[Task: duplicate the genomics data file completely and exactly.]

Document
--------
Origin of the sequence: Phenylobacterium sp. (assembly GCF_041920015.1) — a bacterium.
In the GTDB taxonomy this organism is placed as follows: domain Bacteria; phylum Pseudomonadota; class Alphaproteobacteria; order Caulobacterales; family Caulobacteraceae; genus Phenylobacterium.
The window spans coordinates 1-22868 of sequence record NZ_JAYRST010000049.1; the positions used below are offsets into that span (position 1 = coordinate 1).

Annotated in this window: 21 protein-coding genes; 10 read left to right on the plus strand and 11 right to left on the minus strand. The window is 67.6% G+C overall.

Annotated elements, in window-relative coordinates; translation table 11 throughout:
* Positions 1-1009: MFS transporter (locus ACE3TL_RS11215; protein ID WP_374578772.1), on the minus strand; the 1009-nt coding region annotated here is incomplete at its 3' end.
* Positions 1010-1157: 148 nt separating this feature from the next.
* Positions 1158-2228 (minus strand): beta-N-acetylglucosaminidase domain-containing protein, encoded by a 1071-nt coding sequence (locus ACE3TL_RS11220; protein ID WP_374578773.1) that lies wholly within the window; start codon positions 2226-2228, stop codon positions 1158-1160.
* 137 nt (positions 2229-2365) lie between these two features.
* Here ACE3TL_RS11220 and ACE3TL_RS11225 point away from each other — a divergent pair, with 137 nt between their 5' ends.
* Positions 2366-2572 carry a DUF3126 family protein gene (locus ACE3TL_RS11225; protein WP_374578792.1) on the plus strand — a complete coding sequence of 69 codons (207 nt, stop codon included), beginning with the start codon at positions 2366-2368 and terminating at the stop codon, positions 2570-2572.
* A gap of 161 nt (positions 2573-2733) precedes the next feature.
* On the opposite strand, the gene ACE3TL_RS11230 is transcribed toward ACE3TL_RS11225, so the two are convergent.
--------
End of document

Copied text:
Origin of the sequence: Phenylobacterium sp. (assembly GCF_041920015.1) — a bacterium.
In the GTDB taxonomy this organism is placed as follows: domain Bacteria; phylum Pseudomonadota; class Alphaproteobacteria; order Caulobacterales; family Caulobacteraceae; genus Phenylobacterium.
The window spans coordinates 1-22868 of sequence record NZ_JAYRST010000049.1; the positions used below are offsets into that span (position 1 = coordinate 1).

Annotated in this window: 21 protein-coding genes; 10 read left to right on the plus strand and 11 right to left on the minus strand. The window is 67.6% G+C overall.

Annotated elements, in window-relative coordinates; translation table 11 throughout:
* Positions 1-1009: MFS transporter (locus ACE3TL_RS11215; protein ID WP_374578772.1), on the minus strand; the 1009-nt coding region annotated here is incomplete at its 3' end.
* Positions 1010-1157: 148 nt separating this feature from the next.
* Positions 1158-2228 (minus strand): beta-N-acetylglucosaminidase domain-containing protein, encoded by a 1071-nt coding sequence (locus ACE3TL_RS11220; protein ID WP_374578773.1) that lies wholly within the window; start codon positions 2226-2228, stop codon positions 1158-1160.
* 137 nt (positions 2229-2365) lie between these two features.
* Here ACE3TL_RS11220 and ACE3TL_RS11225 point away from each other — a divergent pair, with 137 nt between their 5' ends.
* Positions 2366-2572 carry a DUF3126 family protein gene (locus ACE3TL_RS11225; protein WP_374578792.1) on the plus strand — a complete coding sequence of 69 codons (207 nt, stop codon included), beginning with the start codon at positions 2366-2368 and terminating at the stop codon, positions 2570-2572.
* A gap of 161 nt (positions 2573-2733) precedes the next feature.
* On the opposite strand, the gene ACE3TL_RS11230 is transcribed toward ACE3TL_RS11225, so the two are convergent.